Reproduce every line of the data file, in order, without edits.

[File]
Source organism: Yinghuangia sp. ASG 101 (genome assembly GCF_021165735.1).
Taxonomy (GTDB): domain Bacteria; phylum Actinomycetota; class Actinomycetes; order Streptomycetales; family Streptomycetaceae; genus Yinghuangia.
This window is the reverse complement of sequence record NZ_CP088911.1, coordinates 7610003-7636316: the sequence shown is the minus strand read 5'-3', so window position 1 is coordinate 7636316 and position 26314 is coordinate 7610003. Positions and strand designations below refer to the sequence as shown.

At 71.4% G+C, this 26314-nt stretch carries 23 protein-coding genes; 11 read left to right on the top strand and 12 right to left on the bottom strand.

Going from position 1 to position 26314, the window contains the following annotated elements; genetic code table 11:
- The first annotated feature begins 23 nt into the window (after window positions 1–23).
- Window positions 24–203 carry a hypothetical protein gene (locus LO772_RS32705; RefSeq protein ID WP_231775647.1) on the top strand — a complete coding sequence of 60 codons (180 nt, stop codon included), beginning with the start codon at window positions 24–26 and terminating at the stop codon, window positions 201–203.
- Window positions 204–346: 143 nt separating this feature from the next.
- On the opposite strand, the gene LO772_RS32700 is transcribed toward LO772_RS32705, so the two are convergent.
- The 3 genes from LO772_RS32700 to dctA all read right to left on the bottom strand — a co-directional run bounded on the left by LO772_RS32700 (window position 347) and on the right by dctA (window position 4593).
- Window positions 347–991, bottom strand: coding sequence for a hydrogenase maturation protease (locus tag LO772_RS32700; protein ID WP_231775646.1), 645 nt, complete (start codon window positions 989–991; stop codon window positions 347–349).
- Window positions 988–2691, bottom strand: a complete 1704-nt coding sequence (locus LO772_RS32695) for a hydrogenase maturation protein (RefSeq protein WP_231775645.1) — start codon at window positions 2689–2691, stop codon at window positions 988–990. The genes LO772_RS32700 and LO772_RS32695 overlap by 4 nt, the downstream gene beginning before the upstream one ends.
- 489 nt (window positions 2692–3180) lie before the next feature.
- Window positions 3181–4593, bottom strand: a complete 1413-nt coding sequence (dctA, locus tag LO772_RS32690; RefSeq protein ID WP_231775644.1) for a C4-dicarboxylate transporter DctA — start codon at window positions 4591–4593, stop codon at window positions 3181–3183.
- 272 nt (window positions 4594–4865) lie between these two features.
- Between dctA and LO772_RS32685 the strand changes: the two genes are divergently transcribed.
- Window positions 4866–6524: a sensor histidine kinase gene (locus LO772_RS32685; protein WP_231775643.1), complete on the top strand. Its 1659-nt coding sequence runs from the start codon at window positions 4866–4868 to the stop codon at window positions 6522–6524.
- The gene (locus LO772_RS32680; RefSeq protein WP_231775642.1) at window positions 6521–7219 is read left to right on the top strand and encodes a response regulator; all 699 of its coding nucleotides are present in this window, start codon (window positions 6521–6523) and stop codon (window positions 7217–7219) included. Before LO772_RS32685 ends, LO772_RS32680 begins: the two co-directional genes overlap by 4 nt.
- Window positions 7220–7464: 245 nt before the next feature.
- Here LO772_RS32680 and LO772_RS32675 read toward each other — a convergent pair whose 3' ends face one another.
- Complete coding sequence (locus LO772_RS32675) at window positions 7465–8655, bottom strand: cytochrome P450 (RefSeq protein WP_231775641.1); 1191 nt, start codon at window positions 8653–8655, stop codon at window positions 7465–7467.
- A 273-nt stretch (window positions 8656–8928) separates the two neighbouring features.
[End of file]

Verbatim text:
Source organism: Yinghuangia sp. ASG 101 (genome assembly GCF_021165735.1).
Taxonomy (GTDB): domain Bacteria; phylum Actinomycetota; class Actinomycetes; order Streptomycetales; family Streptomycetaceae; genus Yinghuangia.
This window is the reverse complement of sequence record NZ_CP088911.1, coordinates 7610003-7636316: the sequence shown is the minus strand read 5'-3', so window position 1 is coordinate 7636316 and position 26314 is coordinate 7610003. Positions and strand designations below refer to the sequence as shown.

At 71.4% G+C, this 26314-nt stretch carries 23 protein-coding genes; 11 read left to right on the top strand and 12 right to left on the bottom strand.

Going from position 1 to position 26314, the window contains the following annotated elements; genetic code table 11:
- The first annotated feature begins 23 nt into the window (after window positions 1–23).
- Window positions 24–203 carry a hypothetical protein gene (locus LO772_RS32705; RefSeq protein ID WP_231775647.1) on the top strand — a complete coding sequence of 60 codons (180 nt, stop codon included), beginning with the start codon at window positions 24–26 and terminating at the stop codon, window positions 201–203.
- Window positions 204–346: 143 nt separating this feature from the next.
- On the opposite strand, the gene LO772_RS32700 is transcribed toward LO772_RS32705, so the two are convergent.
- The 3 genes from LO772_RS32700 to dctA all read right to left on the bottom strand — a co-directional run bounded on the left by LO772_RS32700 (window position 347) and on the right by dctA (window position 4593).
- Window positions 347–991, bottom strand: coding sequence for a hydrogenase maturation protease (locus tag LO772_RS32700; protein ID WP_231775646.1), 645 nt, complete (start codon window positions 989–991; stop codon window positions 347–349).
- Window positions 988–2691, bottom strand: a complete 1704-nt coding sequence (locus LO772_RS32695) for a hydrogenase maturation protein (RefSeq protein WP_231775645.1) — start codon at window positions 2689–2691, stop codon at window positions 988–990. The genes LO772_RS32700 and LO772_RS32695 overlap by 4 nt, the downstream gene beginning before the upstream one ends.
- 489 nt (window positions 2692–3180) lie before the next feature.
- Window positions 3181–4593, bottom strand: a complete 1413-nt coding sequence (dctA, locus tag LO772_RS32690; RefSeq protein ID WP_231775644.1) for a C4-dicarboxylate transporter DctA — start codon at window positions 4591–4593, stop codon at window positions 3181–3183.
- 272 nt (window positions 4594–4865) lie between these two features.
- Between dctA and LO772_RS32685 the strand changes: the two genes are divergently transcribed.
- Window positions 4866–6524: a sensor histidine kinase gene (locus LO772_RS32685; protein WP_231775643.1), complete on the top strand. Its 1659-nt coding sequence runs from the start codon at window positions 4866–4868 to the stop codon at window positions 6522–6524.
- The gene (locus LO772_RS32680; RefSeq protein WP_231775642.1) at window positions 6521–7219 is read left to right on the top strand and encodes a response regulator; all 699 of its coding nucleotides are present in this window, start codon (window positions 6521–6523) and stop codon (window positions 7217–7219) included. Before LO772_RS32685 ends, LO772_RS32680 begins: the two co-directional genes overlap by 4 nt.
- Window positions 7220–7464: 245 nt before the next feature.
- Here LO772_RS32680 and LO772_RS32675 read toward each other — a convergent pair whose 3' ends face one another.
- Complete coding sequence (locus LO772_RS32675) at window positions 7465–8655, bottom strand: cytochrome P450 (RefSeq protein WP_231775641.1); 1191 nt, start codon at window positions 8653–8655, stop codon at window positions 7465–7467.
- A 273-nt stretch (window positions 8656–8928) separates the two neighbouring features.